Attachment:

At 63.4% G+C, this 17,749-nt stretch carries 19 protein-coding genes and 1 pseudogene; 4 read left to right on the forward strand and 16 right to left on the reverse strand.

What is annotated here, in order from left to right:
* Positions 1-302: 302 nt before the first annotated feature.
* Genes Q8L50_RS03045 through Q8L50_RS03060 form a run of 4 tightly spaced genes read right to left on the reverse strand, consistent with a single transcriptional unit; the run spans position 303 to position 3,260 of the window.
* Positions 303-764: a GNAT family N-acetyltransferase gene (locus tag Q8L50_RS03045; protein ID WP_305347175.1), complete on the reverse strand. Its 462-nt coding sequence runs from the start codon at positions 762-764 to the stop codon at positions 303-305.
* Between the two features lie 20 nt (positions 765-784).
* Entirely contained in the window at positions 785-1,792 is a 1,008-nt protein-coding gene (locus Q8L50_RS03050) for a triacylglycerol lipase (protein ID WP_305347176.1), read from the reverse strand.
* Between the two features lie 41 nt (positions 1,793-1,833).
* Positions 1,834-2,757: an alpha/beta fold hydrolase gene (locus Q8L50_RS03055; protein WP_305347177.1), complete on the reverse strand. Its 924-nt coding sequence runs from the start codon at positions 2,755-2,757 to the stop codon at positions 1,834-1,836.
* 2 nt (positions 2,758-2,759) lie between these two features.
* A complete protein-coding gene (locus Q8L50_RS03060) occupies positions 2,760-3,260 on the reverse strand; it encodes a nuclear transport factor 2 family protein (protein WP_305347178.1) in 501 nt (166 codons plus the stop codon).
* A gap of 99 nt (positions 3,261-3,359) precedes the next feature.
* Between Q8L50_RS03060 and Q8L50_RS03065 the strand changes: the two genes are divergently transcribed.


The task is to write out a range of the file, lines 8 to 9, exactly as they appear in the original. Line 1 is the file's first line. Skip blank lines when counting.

* Between the two features lie 41 nt (positions 1,793-1,833).
* Positions 1,834-2,757: an alpha/beta fold hydrolase gene (locus Q8L50_RS03055; protein WP_305347177.1), complete on the reverse strand. Its 924-nt coding sequence runs from the start codon at positions 2,755-2,757 to the stop codon at positions 1,834-1,836.